### Project Euler: Problem 9

After a short break because of Blogger being in read-only mode for quite a while, I'm back again, now with problem No. 9

A Pythagorean triplet is a set of three natural numbers, a < b < c, for which,

a2 + b2 = c2

For example, 32 + 42 = 9 + 16 = 25 = 52.

There exists exactly one Pythagorean triplet for which `a + b + c` = 1000.
Find the product `abc`.

So, here we are, we have the sum and we know that `a < b < c` and on paper the sides would make a right-angled triangle. That gives us `a + b > c` as we can't have a triangle where the sum of the lenghts of two of its sides would be smaller than the length of the third one. For this case it means that `c` can't be bigger than `500`, and as it is as well the biggest of the three numbers it also implies that neither `a` nor `b` can get bigger than `500`. This means that we can set our upper limit to `nr/2`. As `a < b` it makes sense to start searching for `b` at `a + 1`. For each such pair of `a` and `b` we get `c` by substracting them from the target sum and if it works in the Pythagorean equation, we return it.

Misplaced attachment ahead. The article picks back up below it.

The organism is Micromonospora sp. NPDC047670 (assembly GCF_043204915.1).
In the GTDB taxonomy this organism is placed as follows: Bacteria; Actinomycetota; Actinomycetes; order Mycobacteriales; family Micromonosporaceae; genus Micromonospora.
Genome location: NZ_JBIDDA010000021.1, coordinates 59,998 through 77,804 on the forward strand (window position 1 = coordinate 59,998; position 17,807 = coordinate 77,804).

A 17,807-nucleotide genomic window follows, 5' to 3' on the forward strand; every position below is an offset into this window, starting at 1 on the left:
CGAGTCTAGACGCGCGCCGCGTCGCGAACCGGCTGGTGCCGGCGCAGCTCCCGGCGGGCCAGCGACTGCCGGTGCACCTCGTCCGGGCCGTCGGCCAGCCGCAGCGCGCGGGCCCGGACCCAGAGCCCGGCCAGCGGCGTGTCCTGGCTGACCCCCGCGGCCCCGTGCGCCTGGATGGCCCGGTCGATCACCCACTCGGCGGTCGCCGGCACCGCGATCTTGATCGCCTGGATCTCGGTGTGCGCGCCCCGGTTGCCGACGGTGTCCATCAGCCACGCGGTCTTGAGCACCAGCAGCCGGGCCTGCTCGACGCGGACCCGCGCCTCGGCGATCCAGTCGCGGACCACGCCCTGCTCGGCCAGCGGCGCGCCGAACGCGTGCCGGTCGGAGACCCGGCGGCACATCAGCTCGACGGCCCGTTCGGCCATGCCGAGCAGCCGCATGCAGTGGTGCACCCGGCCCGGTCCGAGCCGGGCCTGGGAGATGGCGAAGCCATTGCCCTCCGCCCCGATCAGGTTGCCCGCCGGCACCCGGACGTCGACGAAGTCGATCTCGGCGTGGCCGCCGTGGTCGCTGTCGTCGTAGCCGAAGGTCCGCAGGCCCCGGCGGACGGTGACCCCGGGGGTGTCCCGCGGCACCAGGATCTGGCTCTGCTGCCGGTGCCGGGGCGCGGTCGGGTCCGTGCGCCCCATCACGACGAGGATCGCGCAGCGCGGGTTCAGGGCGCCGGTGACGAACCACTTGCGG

````fn getTripleForSum nr =`
`(`
`    local half = nr/2`
`    local a, b, c`

`    for a = 1 to half do`
`        for b = (a + 1) to half do`
`        (`
`            c = nr - a - b`
`            if c^2 == (a^2 + b^2) do`
`                return a*b*c`
`        )`
`)`
```

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